Thy gentle flows of guiltless joys

On fools and villains ne'er descend:

In vain for thee the tyrant sighs,
And hugs a flatterer for a friend.

Nativa sic te gratia, te nitor
Simplex decebit, te Veneres tuæ ;
Nudus Cupido suspicatur
Artifices nimis apparatus.

Ergo fluentum tu, male sedula,
Ne sæva inuras semper acu comam;
Nec sparsa odorato nitentes

Pulvere dedecores capillos;

Quales nec olim Ptolemæia
Jactabat uxor, sidereo in chore
Utcunque devotæ refulger,
Verticis exuviæ decori;

Nec diva mater, cum similem tuæ
Mentita formam, et pulcrior adspici,

Permisit incomtas protervis

Fusa comas agitare ventis.

In vol. xiv. p. 46, of the same work, an elegant Epigram was inserted, in answer to the to going Ode, which was written by Dr. Inyon of Norfolk, a physician, and an excellent classical scholar:


"O cui non potuit, quia culta, placere puella,
Qui speras Musam posse placere tuam !"-MALOne.

Directress of the brave and just,

O guide us through life's darksome way!
And let the tortures of mistrust

On selfish bosoms only prey.

Nor shall thine ardour cease to glow,

When souls to blissful climes remove:

What rais'd our virtue here below,

Shall aid our happiness above.

Johnson had now an opportunity of obliging his schoolfellow Dr. James, of whom he once observed, "No man brings more mind to his profession." James published this year his "Medicinal Dictionary," in three volumes folio. Johnson, as I understood from him, had written, or assisted in writing, the proposals for this work; and being very fond of the study of physic, in which James was his master, he furnished some of the articles. He, however, certainly wrote for it the Dedication to Dr. Mead, which is conceived with great address, to conciliate the patronage of that very eminent man.'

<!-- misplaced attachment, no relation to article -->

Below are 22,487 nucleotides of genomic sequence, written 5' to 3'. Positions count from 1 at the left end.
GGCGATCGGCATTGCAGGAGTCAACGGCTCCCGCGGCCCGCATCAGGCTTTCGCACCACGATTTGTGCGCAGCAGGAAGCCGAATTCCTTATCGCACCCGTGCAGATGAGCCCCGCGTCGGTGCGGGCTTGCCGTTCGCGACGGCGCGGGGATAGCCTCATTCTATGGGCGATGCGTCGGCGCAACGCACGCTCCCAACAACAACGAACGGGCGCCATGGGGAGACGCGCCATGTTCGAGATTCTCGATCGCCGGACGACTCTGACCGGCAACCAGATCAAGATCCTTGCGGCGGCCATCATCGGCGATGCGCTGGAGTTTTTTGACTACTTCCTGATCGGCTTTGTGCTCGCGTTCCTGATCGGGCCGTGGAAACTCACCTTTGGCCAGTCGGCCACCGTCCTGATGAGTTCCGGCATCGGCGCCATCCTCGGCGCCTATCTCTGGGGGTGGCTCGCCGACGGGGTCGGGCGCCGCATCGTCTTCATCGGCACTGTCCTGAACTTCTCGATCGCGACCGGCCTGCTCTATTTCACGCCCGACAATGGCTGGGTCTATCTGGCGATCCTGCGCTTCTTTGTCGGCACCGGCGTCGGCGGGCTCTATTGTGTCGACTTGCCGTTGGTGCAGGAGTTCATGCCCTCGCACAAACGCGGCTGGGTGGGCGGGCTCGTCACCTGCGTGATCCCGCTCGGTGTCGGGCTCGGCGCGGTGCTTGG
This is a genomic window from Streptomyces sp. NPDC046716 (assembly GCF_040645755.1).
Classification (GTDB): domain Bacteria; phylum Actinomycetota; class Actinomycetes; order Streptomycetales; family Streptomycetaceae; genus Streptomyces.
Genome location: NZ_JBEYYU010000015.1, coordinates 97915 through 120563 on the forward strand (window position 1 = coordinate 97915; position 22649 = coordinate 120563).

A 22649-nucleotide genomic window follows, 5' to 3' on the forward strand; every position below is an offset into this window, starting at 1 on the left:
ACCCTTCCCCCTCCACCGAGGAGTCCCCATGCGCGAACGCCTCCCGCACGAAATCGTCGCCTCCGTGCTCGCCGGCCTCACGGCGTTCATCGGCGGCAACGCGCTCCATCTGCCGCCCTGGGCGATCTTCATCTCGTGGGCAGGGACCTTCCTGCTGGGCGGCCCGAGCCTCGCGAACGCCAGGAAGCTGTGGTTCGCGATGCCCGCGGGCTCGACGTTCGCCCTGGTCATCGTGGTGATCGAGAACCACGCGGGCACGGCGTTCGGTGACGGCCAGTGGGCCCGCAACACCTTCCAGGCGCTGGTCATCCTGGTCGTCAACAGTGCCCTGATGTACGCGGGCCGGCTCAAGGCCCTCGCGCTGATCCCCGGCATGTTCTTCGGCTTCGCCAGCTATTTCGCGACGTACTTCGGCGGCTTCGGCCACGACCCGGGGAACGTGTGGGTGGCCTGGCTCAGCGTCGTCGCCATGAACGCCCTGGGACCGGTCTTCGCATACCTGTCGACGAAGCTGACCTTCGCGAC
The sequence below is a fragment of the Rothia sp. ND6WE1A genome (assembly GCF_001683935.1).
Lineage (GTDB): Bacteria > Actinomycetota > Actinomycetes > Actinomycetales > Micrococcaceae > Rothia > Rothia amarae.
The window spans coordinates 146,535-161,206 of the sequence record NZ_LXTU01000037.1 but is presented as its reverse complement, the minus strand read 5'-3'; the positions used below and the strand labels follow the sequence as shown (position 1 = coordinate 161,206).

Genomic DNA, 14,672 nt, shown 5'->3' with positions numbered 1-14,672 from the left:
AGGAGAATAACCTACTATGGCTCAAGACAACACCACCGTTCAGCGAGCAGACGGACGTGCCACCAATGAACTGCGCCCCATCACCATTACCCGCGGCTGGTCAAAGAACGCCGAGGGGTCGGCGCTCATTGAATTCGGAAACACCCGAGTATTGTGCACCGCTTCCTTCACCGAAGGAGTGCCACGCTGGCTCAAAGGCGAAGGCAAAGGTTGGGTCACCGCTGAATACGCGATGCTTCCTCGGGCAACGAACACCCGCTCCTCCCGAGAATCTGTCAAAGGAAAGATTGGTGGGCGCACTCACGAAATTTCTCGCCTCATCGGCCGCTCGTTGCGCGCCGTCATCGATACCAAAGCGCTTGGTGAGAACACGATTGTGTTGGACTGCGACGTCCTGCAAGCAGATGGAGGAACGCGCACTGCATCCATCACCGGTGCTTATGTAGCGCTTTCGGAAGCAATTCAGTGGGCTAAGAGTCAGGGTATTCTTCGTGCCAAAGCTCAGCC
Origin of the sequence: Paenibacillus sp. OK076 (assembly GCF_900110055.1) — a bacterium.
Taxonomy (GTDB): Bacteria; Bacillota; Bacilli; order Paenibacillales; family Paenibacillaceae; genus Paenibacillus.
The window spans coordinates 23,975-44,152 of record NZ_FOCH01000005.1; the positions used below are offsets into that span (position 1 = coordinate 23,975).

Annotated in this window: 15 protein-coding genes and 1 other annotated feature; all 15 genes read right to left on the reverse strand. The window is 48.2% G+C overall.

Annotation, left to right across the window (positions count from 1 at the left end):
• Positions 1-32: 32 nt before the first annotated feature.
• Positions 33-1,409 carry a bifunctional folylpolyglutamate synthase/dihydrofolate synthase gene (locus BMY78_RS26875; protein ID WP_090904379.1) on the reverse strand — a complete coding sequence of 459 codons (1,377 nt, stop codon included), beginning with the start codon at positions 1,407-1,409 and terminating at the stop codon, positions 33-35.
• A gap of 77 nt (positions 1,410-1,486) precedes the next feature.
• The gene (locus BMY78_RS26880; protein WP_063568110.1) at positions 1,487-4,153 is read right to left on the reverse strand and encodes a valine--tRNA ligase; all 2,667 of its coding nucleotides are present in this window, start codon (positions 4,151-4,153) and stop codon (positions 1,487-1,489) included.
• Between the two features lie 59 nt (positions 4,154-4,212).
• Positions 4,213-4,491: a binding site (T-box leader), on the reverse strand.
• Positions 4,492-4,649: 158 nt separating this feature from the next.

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It has been circulated, I know not with what authenticity, that Johnson considered Dr. Birch as a dull writer, and said of him, "Tom

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"That the 'Medicinal Dictionary' is dedicated to you, is to be imputed only to your reputation for superior skill in those sciences which I have endeavoured to explain and facilitate; and you are, therefore, to consider this address, if it be agreeable to you, as one of the rewards of merit; and if otherwise, as one of the inconveniences of eminence.

"However you shall receive it, my design cannot be disappointed, because this public appeal to your judgment will show that I do not found my hopes of approbation upon the ignorance of my readers, and that I fear his censure least whose knowledge is most extensive.

I am, Sir, your most obedient humble servant,


Birch is as brisk as a bee in conversation. but no sooner does he take a pen in his hand, than it becomes a torpedo to him, and benumbs all his faculties." That the literature of this country is much indebted to Birch's activity and diligence must certainly be acknowledged. We have seen that Johnson honoured him with a Greek Epigram; and his correspondence with him, during many years, proves that he had no mean opinion of him.



Thursday, Sept. 29, 1743.